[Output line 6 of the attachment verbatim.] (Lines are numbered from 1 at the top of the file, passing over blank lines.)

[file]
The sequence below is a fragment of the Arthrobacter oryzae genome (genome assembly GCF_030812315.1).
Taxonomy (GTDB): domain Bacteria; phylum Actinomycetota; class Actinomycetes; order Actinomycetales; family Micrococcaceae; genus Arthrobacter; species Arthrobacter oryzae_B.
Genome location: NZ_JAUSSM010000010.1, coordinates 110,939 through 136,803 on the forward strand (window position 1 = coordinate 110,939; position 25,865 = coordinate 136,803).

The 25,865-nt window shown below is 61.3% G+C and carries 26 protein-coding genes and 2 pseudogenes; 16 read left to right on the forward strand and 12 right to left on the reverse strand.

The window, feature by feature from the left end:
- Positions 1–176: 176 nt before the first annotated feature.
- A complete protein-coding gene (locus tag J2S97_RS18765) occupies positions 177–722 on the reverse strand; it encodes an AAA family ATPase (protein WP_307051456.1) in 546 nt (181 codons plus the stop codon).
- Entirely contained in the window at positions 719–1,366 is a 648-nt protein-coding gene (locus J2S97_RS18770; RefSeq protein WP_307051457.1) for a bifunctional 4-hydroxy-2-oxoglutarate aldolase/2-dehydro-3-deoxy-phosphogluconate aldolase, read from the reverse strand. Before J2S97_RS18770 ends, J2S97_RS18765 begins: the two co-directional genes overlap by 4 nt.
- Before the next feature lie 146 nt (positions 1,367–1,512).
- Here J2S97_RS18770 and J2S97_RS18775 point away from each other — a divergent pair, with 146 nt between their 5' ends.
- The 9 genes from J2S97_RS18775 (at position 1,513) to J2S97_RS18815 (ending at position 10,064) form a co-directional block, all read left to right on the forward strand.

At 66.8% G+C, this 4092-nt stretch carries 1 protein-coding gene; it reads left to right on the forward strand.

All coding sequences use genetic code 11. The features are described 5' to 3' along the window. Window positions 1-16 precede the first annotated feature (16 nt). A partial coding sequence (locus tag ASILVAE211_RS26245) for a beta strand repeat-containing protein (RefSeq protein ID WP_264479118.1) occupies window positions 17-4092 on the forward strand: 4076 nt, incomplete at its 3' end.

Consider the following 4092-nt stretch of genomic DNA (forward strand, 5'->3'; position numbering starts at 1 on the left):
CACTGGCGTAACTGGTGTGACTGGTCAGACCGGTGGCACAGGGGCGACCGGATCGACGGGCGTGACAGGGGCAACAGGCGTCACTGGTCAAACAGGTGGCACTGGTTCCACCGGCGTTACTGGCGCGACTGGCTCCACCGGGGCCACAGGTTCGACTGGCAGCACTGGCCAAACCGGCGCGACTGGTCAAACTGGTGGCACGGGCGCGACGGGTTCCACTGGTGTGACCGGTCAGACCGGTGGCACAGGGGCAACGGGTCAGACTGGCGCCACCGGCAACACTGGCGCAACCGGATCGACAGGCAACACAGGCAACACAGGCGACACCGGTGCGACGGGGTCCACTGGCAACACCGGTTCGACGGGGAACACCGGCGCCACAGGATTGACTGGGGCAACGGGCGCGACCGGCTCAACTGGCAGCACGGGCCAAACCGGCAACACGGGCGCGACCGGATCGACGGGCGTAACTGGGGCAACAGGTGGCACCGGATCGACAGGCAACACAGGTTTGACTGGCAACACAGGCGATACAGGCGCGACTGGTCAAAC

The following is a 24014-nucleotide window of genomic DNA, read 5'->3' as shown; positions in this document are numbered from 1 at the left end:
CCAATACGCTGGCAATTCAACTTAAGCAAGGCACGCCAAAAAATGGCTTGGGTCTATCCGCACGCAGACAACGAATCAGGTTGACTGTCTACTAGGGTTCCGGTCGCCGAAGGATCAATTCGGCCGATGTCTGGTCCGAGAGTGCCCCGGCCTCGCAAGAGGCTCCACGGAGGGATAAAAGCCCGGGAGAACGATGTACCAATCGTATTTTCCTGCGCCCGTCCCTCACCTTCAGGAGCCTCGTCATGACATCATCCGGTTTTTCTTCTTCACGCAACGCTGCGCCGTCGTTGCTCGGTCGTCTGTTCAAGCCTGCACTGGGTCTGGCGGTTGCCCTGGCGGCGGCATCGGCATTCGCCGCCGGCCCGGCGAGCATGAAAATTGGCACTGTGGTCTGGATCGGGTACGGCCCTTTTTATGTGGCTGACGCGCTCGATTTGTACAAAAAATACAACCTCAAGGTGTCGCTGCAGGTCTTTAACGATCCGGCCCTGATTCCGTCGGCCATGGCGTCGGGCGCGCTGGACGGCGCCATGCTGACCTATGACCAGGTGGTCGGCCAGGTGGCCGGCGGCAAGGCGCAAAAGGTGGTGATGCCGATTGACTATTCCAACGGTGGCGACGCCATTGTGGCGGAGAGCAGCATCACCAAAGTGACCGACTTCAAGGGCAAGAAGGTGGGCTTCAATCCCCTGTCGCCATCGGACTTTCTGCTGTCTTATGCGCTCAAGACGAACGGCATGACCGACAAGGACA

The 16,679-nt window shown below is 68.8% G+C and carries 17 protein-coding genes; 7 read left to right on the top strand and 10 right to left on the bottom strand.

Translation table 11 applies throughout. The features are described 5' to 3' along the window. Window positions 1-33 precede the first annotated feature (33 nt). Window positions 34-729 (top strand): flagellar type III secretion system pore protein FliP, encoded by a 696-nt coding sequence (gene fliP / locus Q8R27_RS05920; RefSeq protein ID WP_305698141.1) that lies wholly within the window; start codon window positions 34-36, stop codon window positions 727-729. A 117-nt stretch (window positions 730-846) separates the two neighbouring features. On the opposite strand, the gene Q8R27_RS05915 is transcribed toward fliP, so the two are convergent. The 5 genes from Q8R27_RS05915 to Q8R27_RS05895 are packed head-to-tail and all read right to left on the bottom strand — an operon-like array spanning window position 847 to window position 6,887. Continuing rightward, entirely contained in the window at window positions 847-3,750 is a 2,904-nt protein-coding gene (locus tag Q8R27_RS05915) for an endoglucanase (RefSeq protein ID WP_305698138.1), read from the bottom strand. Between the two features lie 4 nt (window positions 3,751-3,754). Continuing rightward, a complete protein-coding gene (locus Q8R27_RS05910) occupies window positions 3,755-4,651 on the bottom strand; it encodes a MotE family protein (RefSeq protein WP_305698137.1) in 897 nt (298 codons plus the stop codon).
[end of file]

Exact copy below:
- Positions 1–176: 176 nt before the first annotated feature.